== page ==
The article I was referring to in my first paragraph was written by a prominent NZ feminist: she also states that Cyber Bullying Legislation here is not the answer. The answer to this sorry mess lies in the terminology: rape culture. That second bit: culture. It's the culture that has to change. The link to that article is here (obviously I’m not on all fours with her solutions, but it’s a good piece regardless):
Not wholly linked to my post, but this story gets worse. Initially, police have been saying since the Rapists site came to light that they couldn't try for prosecution because none of the (minor - children) victims complained.
Then yesterday after TV3 news aired an interview with a girl who complained two years ago when she was 13 years old, police admitted there had been one complaint. Worse, the police treatment of this young girl was appalling: enforcing rape culture from the highest level.
And then this morning police are now further admitting there were four complaints laid.
When the story originally broke I dismissed claims the Rapists were treated lightly by police because it has also subsequently come to light one of the rapists was a the son of a policeman. Now, I have very little faith left in the police anymore, and certainly their investigative technique. Ironically, I've written on this before when I was decrying the other side of this issue, being the call from some neo-Marxist feminists that woman making false rape complaints shouldn't be prosecuted. Unfortunately police ineptness on this scale - giving them the benefit of the doubt - would lend some seeming credence to that demand: although, of course, it doesn't either. To adopt the stance of not prosecuting false claims is to give away the rule of law completely. We all ultimately lose.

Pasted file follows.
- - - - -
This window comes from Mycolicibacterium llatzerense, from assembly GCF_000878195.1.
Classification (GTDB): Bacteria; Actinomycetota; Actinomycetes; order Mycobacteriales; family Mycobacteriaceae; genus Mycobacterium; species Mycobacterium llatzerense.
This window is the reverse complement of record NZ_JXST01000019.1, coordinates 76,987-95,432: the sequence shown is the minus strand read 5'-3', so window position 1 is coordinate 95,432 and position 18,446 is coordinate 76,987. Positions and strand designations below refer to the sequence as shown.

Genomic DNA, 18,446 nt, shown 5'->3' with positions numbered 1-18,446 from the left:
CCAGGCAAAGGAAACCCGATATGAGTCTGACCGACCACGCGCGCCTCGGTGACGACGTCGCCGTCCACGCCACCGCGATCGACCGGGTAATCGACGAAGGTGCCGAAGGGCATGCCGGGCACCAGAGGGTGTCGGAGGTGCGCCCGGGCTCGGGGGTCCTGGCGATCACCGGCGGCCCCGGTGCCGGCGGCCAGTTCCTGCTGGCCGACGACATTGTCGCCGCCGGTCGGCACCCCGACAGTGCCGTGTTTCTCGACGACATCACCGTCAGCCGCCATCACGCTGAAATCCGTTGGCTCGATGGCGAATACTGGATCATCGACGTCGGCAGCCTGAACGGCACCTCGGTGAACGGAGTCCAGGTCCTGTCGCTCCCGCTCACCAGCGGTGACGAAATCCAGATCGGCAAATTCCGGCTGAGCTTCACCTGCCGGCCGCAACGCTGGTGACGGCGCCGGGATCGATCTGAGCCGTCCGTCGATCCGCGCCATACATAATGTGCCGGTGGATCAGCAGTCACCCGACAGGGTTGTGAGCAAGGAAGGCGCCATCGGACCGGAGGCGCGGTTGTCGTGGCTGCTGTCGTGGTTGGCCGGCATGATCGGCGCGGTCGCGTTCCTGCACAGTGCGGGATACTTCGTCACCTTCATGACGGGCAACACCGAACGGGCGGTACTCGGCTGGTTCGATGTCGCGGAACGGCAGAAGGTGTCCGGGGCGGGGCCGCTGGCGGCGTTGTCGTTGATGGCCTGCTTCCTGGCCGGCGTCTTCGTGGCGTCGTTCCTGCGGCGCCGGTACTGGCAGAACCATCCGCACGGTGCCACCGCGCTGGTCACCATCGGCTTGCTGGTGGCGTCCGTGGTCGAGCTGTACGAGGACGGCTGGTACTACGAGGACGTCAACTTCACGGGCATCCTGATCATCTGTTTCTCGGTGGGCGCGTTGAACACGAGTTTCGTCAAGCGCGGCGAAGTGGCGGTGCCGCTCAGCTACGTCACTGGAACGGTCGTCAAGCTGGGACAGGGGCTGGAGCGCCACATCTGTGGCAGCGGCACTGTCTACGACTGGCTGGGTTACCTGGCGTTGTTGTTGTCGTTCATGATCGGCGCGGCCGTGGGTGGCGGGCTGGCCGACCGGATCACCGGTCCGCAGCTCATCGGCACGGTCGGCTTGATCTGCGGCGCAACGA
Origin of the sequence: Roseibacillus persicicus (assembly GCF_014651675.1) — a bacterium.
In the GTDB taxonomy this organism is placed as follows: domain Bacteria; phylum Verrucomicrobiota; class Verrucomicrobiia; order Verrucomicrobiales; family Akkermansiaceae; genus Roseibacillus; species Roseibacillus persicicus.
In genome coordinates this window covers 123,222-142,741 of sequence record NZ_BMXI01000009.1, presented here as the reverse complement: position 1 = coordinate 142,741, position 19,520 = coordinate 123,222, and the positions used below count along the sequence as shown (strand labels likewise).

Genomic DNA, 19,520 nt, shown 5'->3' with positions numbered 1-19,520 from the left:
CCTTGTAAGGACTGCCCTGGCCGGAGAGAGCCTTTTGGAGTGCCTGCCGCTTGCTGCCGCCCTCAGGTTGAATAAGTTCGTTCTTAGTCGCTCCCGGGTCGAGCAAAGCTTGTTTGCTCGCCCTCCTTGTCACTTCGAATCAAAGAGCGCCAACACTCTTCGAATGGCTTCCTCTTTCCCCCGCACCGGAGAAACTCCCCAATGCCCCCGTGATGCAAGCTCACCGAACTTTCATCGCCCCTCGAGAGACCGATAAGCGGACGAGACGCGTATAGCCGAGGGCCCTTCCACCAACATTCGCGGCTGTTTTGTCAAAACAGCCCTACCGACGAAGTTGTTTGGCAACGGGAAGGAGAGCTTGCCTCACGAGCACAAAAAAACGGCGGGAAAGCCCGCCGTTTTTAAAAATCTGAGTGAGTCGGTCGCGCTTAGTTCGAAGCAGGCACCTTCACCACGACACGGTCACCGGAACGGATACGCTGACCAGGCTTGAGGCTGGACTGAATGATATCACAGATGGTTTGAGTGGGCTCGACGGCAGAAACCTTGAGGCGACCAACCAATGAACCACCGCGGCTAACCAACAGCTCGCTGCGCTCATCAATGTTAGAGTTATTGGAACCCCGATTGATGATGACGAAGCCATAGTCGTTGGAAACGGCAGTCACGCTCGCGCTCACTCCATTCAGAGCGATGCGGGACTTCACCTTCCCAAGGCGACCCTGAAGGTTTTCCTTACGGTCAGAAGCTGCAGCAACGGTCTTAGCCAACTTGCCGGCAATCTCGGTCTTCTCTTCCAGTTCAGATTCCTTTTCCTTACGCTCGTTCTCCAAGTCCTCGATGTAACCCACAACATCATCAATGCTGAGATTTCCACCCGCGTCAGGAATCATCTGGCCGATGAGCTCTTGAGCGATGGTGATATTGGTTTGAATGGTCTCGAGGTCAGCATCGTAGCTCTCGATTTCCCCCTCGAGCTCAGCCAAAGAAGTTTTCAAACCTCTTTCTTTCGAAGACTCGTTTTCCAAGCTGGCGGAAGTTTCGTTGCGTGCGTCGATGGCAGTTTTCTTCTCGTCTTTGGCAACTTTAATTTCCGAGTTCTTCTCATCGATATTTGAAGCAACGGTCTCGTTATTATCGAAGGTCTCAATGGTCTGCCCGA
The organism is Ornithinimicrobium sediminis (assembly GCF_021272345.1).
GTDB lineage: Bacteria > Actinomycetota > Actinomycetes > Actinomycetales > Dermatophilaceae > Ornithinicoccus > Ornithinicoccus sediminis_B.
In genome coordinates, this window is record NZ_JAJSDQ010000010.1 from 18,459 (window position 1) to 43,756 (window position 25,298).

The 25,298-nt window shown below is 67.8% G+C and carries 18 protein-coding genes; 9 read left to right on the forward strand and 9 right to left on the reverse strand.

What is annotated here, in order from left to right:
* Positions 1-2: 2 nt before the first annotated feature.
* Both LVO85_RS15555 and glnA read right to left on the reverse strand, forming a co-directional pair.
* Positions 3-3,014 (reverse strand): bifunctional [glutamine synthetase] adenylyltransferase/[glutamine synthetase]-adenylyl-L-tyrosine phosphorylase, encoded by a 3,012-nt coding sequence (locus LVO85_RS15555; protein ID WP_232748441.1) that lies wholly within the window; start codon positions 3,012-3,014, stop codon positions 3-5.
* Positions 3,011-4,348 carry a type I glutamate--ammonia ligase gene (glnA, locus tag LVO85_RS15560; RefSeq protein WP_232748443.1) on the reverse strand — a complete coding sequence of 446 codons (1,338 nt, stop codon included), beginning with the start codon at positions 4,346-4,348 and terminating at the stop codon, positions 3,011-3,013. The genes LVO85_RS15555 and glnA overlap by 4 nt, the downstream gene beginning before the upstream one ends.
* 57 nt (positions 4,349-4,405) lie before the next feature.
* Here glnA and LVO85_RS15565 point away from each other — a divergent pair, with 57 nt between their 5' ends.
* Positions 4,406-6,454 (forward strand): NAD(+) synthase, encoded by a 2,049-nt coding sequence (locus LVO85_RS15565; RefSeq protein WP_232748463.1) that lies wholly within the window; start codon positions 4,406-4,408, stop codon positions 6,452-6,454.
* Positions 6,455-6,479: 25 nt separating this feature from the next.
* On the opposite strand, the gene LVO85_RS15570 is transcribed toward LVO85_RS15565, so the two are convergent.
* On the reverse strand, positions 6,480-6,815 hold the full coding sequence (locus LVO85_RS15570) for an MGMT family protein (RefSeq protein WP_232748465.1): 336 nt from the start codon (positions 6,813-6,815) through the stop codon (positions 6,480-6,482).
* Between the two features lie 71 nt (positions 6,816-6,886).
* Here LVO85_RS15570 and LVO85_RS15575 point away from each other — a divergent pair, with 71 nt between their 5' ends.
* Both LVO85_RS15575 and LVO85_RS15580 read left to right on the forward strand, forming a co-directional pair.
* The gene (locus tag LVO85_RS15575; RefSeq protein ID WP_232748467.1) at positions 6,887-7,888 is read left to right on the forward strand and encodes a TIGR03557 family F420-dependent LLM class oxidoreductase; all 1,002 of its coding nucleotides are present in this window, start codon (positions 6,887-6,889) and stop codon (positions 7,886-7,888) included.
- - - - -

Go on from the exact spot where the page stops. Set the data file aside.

What an appalling mess. On the face of it heads should roll in the police, but I guess we all now wait for the result of an independent police authority inquiry.
One thing is certain though: it was the ability of the Rapists to post, uncensored, on Facebook - free, unfettered speech - that has stopped their activities, and I suspect will finally bring them to justice.
And this must be the final impetus for the police to get themselves up to speed on a hideous rape culture that runs deep in the West, because in the interviews of the girls concerned, they've been perpetrating that culture, not defending these victims from it.
Per comments following, as an advocate of the voluntary society, laissez faire, and therefore contract, the quickest route to having the associated Facebook pages down must be by contravention of Facebook's terms and conditions. How can these pages not be in breach of same?
Also, to reiterate, of course I believe in innocent until proven guilty. Again, I call these creatures rapists because that is the definition they give of themselves. Outside of that I believe if the interview of the 13 year old girl had not be reinforcing rape culture - asking this girl what she was wearing (that is immaterial) - then the police concerned would have got to the right conclusion: to prosecute on the evidence.